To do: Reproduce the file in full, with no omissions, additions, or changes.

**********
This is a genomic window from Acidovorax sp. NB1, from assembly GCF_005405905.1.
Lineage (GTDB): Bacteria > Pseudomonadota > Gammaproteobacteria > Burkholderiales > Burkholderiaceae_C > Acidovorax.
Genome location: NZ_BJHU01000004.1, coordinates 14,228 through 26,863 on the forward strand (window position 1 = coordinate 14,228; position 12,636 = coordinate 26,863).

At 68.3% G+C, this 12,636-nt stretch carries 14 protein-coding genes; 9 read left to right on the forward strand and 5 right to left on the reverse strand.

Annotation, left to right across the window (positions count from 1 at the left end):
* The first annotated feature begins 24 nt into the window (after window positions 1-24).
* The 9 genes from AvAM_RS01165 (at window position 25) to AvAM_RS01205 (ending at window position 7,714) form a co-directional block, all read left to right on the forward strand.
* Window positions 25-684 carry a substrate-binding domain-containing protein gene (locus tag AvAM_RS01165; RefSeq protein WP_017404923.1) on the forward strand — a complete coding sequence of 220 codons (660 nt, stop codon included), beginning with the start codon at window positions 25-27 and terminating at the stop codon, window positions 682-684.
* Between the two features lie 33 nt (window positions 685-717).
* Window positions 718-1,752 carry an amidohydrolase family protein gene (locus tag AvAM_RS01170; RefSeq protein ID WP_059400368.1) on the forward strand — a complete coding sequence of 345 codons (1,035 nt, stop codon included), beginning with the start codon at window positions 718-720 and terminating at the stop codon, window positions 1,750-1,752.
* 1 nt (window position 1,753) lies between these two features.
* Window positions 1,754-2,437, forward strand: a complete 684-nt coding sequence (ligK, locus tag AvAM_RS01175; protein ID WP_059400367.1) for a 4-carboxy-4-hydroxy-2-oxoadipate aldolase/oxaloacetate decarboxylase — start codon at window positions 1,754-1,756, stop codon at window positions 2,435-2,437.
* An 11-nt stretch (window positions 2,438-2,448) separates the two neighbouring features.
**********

This is a genomic window from Acidovorax sp. NB1, from assembly GCF_005405905.1.
Lineage (GTDB): Bacteria > Pseudomonadota > Gammaproteobacteria > Burkholderiales > Burkholderiaceae_C > Acidovorax.
Genome location: NZ_BJHU01000004.1, coordinates 14,228 through 26,863 on the forward strand (window position 1 = coordinate 14,228; position 12,636 = coordinate 26,863).

At 68.3% G+C, this 12,636-nt stretch carries 14 protein-coding genes; 9 read left to right on the forward strand and 5 right to left on the reverse strand.

Annotation, left to right across the window (positions count from 1 at the left end):
* The first annotated feature begins 24 nt into the window (after window positions 1-24).
* The 9 genes from AvAM_RS01165 (at window position 25) to AvAM_RS01205 (ending at window position 7,714) form a co-directional block, all read left to right on the forward strand.
* Window positions 25-684 carry a substrate-binding domain-containing protein gene (locus tag AvAM_RS01165; RefSeq protein WP_017404923.1) on the forward strand — a complete coding sequence of 220 codons (660 nt, stop codon included), beginning with the start codon at window positions 25-27 and terminating at the stop codon, window positions 682-684.
* Between the two features lie 33 nt (window positions 685-717).
* Window positions 718-1,752 carry an amidohydrolase family protein gene (locus tag AvAM_RS01170; RefSeq protein ID WP_059400368.1) on the forward strand — a complete coding sequence of 345 codons (1,035 nt, stop codon included), beginning with the start codon at window positions 718-720 and terminating at the stop codon, window positions 1,750-1,752.
* 1 nt (window position 1,753) lies between these two features.
* Window positions 1,754-2,437, forward strand: a complete 684-nt coding sequence (ligK, locus tag AvAM_RS01175; protein ID WP_059400367.1) for a 4-carboxy-4-hydroxy-2-oxoadipate aldolase/oxaloacetate decarboxylase — start codon at window positions 1,754-1,756, stop codon at window positions 2,435-2,437.
* An 11-nt stretch (window positions 2,438-2,448) separates the two neighbouring features.